How rankings worked 1994-2017

In the past, there were two phases to the rankings: fixed and relative. The fixed phase awarded points based on the level of the tournament, a letter ranging from A to D (see below). The relative phase awarded points based on who you beat, in order to account for the depth and quality of a tournament. Either three or five years’ worth of results were considered, and older results would be reduced a bit depending on their age. Your ranking was the sum of your best five scores.

That worked pretty well, and was typically quite accurate as a predictor when used for seedings. However, it did have a logical flaw that was never corrected: In the relative phase, you got a percentage of the ranking points (from the fixed phase) of the ten players who finished immediately below you. However, those ranking points were current, rather than the ranking points they had at the time you beat them. Not a huge problem, but wrong. If the ranking of someone you beat changed significantly between the time you beat them and when rankings were done, you’d get the wrong number of points for beating them.

There are several reasons I’ve gone to a new system (though it’s not all that different):

  1. The whole results site was being overhauled, so now’s the time.
  2. I wanted to be able to generate historical results.
  3. The relative phase is clever but complicated.

How rankings work starting in 2018

Warning: There’s a fair amount of math involved. Shocking, I know. The DDC rankings are now fairly similar to (as well as inspired by) the freestyle ranking system. Divisions are considered separately for rankings.

Step 1: Determine the point base

We start (as before) by giving the tournament a level. Note that the level is a measure of the importance of the tournament, and may not correlate to the quality and/or depth of the field. Each level has a point base. The winner gets that many points, and on down from there. The levels are:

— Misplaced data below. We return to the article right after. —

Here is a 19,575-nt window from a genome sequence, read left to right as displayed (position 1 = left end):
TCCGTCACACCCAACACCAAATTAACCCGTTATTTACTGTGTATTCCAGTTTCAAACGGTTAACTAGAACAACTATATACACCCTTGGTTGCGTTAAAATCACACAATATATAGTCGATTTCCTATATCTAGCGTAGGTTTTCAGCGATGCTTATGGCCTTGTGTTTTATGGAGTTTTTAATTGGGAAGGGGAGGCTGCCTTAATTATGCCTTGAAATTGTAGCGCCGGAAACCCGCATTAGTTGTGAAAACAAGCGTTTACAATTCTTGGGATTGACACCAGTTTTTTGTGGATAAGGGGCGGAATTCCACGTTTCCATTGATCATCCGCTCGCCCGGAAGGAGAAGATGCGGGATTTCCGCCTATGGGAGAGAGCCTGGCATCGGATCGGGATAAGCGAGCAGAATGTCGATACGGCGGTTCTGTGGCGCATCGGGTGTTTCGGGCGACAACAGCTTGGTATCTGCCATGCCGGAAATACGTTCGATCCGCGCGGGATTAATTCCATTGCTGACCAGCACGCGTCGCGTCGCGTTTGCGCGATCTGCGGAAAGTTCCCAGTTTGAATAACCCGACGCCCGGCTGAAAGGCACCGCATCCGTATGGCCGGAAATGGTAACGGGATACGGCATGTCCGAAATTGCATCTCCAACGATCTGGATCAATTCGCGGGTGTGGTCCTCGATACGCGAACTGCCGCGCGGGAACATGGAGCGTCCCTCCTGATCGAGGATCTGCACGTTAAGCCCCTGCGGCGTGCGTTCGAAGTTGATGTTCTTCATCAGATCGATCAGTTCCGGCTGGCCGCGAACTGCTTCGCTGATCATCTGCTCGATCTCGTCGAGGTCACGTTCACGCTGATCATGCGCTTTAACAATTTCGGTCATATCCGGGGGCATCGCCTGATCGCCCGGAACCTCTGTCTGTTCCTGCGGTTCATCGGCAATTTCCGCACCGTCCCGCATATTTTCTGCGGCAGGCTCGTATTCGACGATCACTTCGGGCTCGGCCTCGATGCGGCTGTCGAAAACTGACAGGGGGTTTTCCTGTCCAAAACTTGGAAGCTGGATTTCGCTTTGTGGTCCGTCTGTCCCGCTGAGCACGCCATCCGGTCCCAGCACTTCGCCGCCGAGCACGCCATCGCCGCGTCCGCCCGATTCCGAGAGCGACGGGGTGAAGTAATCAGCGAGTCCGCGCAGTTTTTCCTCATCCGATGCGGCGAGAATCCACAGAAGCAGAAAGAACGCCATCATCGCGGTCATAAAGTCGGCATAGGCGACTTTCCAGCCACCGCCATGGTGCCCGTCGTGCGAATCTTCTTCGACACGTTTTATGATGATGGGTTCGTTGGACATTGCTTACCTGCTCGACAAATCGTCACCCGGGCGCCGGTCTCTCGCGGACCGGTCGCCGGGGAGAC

Level Points Type Description Examples
A 50 Small Local and/or impromptu tournament Stanford KOC
B 125 Medium State championship or series event Hostkastet OpenNorth Carolina States
C 200 Major Top-tier tournament and/or a regional championship Virginia StatesSwedisc
D 250 Championship WFDF or US Open WFDFUS Open
Step 2: Award points based on finish

One thing to note here is that points are awarded to individual players, so a two-player team splits the available points (they also split with any team they tied with).

Points start with the base, and go down based on an exponential function. That means that there are bigger gaps at the top. The idea behind that is that the difference between first and second is more significant than the difference between 11th and 12th. The number that controls how fast points go down is currently set to 1.1. (If set to 1.2, points go down faster.) Here is the equation for awarding points:

points = base * (1 / 1.1 ** place)

** means “raised to the power of”. With 1.1 and a point base of 100, points go down as follows: 100, 91, 83, 75, 68, 62, 56, 51, 46, 42, …

Step 3: Age results

Recent results count more than old results. We used to only look at tournaments from the last three or five years, but since we’re degrading results over time there’s no reason we can’t consider all of them. That third place you got 20 years ago isn’t going to count for much unless you’ve hardly played since then. Results are aged in terms of seasons, with each season being the calendar year. That means you just need to look at the year of the tournament. Older results fall off the at the same rate that points do, using that same factor of 1.1. A result from two years ago will be worth 83% of its points.

Step 4: Award bonus points

Instead of accounting for who you beat by giving you a portion of their ranking points (a bit self-referential), a simpler system of bonus points is used, where you earn them based on the ranking of each player you beat.

Ranking Bonus
1 – 5 10
6 – 10 7.5
11 – 20 5
21 – 50 2.5
51 – 100 1
101 – 200 0.5
Step 5: Calculate the ranking

Every player gets a score for every tournament they’ve ever played. A player’s top 10 scores are added up to form their ranking.